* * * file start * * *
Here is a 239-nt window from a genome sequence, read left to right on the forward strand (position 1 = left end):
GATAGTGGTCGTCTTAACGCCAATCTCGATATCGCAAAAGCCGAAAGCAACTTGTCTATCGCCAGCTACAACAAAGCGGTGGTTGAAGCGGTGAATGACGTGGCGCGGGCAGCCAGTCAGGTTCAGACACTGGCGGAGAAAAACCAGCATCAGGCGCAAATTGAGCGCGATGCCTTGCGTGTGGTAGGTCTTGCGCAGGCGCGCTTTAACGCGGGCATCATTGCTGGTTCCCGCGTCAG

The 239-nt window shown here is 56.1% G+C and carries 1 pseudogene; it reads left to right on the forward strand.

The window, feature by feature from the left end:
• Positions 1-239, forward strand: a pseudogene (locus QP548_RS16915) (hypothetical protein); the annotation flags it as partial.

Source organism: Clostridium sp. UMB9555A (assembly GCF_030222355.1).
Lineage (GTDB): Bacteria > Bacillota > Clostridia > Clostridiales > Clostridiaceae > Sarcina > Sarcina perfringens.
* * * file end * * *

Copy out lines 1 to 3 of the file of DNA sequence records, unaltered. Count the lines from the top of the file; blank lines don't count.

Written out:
Here is a 239-nt window from a genome sequence, read left to right on the forward strand (position 1 = left end):
GATAGTGGTCGTCTTAACGCCAATCTCGATATCGCAAAAGCCGAAAGCAACTTGTCTATCGCCAGCTACAACAAAGCGGTGGTTGAAGCGGTGAATGACGTGGCGCGGGCAGCCAGTCAGGTTCAGACACTGGCGGAGAAAAACCAGCATCAGGCGCAAATTGAGCGCGATGCCTTGCGTGTGGTAGGTCTTGCGCAGGCGCGCTTTAACGCGGGCATCATTGCTGGTTCCCGCGTCAG

The 239-nt window shown here is 56.1% G+C and carries 1 pseudogene; it reads left to right on the forward strand.